The fractional excretion of sodium (FENa) and the fractional excretion of urea (FEU) are two important values for determining the most likely type of AKI in a patient.
FENa (%) = [(urinary sodium)(serum sodium) / (urinary creatinine)(SCr)] x 100
FEU (%) = [(urinary urea)(SCr) / (urinary creatinine)(serum urea)] x 100
The FENa is the percentage of Na filtered at the glomerulus that is excreted in the urine. The FEU is the same except it is the percent of urea filtered and excreted in the urine.
Be aware of loop diuretics
One thing to consider with FENa is if the patient is on loop diuretics. Loop diuretics will falsely elevate the FENa. This is because more sodium will be excreted in the urine. A patient with prerenal AKI on loop diuretics may present with a FENa >1%. The care team may think the patient does not have a prerenal AKI. This is something you can watch out for in practice!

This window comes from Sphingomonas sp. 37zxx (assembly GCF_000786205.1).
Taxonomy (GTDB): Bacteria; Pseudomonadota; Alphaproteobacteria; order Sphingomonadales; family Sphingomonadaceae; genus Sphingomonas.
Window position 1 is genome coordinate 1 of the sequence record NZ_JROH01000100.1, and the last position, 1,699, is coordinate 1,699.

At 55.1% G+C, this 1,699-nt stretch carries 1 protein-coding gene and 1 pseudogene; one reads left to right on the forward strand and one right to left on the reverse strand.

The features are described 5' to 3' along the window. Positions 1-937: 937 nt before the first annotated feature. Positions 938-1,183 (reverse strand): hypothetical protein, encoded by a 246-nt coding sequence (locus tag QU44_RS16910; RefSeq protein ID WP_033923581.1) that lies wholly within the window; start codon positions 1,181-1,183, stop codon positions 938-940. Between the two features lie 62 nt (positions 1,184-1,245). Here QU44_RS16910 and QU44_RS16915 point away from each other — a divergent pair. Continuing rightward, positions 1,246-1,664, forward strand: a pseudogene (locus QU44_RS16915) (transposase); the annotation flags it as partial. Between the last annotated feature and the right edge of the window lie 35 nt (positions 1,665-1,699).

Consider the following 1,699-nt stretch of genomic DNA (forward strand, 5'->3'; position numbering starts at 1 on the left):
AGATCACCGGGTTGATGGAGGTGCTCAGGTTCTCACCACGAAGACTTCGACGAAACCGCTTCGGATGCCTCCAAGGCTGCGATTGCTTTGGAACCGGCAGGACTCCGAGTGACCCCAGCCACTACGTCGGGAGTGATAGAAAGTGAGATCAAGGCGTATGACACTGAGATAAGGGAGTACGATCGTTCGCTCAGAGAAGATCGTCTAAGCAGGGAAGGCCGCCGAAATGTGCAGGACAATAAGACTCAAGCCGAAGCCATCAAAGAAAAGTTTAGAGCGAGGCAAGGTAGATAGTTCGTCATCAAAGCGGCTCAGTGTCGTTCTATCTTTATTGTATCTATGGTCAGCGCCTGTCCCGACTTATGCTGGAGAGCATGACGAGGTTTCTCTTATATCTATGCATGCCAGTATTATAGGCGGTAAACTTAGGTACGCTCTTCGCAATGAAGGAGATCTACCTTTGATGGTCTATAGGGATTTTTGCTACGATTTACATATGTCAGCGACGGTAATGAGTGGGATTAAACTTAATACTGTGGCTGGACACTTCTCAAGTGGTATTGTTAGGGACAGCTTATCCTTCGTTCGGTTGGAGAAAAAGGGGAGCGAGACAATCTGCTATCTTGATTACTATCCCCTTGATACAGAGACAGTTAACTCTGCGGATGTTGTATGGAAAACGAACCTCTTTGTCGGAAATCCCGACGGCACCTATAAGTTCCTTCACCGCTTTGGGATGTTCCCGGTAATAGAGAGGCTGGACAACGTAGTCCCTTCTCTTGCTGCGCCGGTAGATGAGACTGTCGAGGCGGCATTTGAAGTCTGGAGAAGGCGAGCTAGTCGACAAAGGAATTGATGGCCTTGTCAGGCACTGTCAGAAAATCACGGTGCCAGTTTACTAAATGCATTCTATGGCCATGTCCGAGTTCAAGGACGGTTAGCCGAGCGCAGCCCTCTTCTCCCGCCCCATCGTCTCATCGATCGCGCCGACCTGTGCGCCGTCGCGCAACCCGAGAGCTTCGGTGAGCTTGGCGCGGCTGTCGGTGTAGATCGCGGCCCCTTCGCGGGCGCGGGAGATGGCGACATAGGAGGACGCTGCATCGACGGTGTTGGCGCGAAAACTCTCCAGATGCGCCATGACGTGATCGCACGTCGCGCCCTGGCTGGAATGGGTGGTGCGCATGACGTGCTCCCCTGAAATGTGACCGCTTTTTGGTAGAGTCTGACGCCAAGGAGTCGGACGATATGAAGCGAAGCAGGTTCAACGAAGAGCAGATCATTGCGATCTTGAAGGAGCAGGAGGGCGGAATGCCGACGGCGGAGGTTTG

A recently published study in heart failure patients found that FEU is also affected by diuretic use.
Clinical practice perspective from an inpatient hospital pharmacist:
In the hospital setting, we typically hold ACEIs, ARBs, NSAIDs, aldosterone antagonists, and diuretics unless clinically necessary. Often, I only see these medications initiated or restarted when the patient is near discharge. At my institution, we monitor SCr daily on all patients. We have an alert that fires when the patient has a significant increase or decrease in SCr. This allows us to streamline our work flow and be as efficient as possible.